Hawks executive Andrea Carter discusses mental health

Hawks executive Andrea Carter discusses mental health
Silence the Shame volunteers with CEO/Founder Shanti Das (4th from left) and VP of Corporate Social Responsibility, Andrea Carter(far right) [Photo Courtesy of the Atlanta Hawks]
The high-flying Atlanta Hawks are more than a basketball team in the NBA. They are also known for hosting events and programs which brings awareness to the community.

May is Mental Health Awareness Month. During this month, the Hawks hosted a much anticipated event with Silence the Shame, Inc., which is a mental awareness non-profit organization known for empowering and educating people who are impacted by some form of mental disorder.


“We are proud to continue conversations surrounding mental health with Silence the Shame for the Youth Mental Wellness COPE Clinic,” said Hawks’ Vice President of Corporate Social Responsibility Andrea Carter. “Through our ongoing collaborative efforts, we hope young people will help themselves, support others and make healthy decisions.”

The Atlanta Hawks are a beacon in the community. Ms. Carter took a few minutes to share with rolling out the importance of the organization’s participation in community events.


Why is it important for the Atlanta Hawks to address mental illness?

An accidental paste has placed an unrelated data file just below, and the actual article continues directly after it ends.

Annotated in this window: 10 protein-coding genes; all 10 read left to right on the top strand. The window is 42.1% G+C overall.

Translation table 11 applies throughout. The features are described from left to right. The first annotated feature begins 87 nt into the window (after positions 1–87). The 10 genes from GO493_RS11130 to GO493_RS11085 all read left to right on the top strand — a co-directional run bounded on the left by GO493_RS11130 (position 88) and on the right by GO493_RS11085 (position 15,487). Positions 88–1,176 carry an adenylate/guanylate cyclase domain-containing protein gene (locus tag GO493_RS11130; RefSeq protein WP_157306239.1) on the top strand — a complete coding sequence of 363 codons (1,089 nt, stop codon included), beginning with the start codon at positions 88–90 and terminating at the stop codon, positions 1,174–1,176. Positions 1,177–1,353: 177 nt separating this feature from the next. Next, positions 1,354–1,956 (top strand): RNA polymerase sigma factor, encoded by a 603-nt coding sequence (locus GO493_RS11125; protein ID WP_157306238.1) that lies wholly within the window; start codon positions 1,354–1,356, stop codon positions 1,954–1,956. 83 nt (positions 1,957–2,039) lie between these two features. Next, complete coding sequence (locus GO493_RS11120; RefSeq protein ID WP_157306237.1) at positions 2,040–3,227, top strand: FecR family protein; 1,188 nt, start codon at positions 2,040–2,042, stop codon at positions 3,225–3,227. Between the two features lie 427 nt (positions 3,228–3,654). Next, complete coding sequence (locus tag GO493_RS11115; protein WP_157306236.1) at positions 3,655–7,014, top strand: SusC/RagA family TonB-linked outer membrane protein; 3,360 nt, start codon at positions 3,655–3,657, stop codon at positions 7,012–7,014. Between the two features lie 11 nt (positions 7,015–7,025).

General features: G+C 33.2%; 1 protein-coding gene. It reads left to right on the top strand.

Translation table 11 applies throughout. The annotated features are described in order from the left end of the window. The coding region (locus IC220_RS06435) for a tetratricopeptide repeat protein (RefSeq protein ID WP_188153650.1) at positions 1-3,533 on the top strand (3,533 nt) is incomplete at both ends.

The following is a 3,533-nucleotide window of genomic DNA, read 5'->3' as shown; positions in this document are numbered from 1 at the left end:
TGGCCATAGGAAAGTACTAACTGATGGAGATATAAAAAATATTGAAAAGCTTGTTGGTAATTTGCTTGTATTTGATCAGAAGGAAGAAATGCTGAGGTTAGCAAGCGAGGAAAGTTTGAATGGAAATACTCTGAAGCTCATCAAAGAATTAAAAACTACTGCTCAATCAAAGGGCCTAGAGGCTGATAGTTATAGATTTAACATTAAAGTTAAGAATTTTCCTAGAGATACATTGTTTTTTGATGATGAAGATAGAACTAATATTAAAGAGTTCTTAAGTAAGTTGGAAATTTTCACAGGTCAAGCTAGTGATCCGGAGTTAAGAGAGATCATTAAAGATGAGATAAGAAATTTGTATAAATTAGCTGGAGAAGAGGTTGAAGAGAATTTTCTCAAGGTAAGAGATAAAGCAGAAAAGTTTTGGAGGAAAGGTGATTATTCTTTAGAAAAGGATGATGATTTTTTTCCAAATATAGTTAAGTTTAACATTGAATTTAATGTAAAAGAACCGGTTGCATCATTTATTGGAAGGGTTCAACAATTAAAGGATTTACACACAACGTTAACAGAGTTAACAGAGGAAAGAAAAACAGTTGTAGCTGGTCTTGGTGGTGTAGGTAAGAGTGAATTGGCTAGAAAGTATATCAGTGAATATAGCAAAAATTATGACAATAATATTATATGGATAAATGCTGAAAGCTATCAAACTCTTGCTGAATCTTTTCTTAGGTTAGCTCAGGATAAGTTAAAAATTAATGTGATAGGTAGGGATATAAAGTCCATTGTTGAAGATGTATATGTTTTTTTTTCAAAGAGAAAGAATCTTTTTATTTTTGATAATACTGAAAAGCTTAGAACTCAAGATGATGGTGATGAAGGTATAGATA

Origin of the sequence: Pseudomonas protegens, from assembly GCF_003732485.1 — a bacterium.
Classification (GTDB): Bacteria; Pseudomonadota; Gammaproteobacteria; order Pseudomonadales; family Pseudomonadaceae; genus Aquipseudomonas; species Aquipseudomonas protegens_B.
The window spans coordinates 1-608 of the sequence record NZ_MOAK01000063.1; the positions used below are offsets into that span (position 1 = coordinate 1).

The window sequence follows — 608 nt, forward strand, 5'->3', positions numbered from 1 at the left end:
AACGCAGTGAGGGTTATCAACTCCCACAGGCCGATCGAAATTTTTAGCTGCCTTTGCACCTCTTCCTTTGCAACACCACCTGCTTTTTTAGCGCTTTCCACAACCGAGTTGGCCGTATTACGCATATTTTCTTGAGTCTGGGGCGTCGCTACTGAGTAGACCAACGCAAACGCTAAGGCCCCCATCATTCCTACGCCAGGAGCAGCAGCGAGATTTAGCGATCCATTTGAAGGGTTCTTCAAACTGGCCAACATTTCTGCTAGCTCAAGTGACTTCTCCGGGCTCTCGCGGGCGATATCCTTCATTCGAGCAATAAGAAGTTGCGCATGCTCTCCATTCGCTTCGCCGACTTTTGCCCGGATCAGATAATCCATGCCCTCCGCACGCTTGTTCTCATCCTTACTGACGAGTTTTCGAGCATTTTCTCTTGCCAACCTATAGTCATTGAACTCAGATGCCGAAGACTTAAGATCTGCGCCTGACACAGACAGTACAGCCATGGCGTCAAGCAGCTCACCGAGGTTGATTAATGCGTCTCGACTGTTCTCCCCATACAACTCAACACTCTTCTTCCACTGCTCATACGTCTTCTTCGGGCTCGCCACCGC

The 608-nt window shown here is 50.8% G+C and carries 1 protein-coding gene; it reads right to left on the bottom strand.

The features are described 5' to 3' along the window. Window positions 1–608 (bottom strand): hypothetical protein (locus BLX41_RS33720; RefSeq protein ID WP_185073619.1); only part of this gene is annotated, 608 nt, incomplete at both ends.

We recognize that mental wellness is something that needs to be addressed 365 days a year, not just during this month, which May is Mental Health Awareness Month. So at the beginning of the season, we formed a partnership with Silence the Shame that was really multipronged in terms of what we were going to do throughout the season. So we started off with a courtside chat with Shanti, the founder with Trey Young, and also with Chloe Bailey, singer and actress. And so that was the first point really talking to teens about mental wellness in a way that was relatable, they could see people that look like them having this conversation. And this program, which is a Teen Summit, to talk about mental wellness which is a fun and interactive way where we’re teaching them about coping skills on how to guard your mental health, but in a way that they can really relate to and be engaged in.

What are three key takeaways from the Youth Mental Wellness COPE Clinic?

  1. I would say that it’s okay not to be okay. But you can’t stay in that place. You need to be able to get to a trusted adult and get some support around getting out of that place. I think that’s been huge. I think if we can get kids to know that, for me, that is the biggest and greatest takeaway.
  2. I think the other piece is really speaks to the name of the organization, which is around silence and the shame really having conversations around normalizing what mental wellness looks like.
  3. If you look around here today, you will see lots of African American young ladies and men and I think in our communities, we don’t often have enough conversations around mental wellness. So the fact that we’re doing [this event] and then we’re starting with a teen population is huge.
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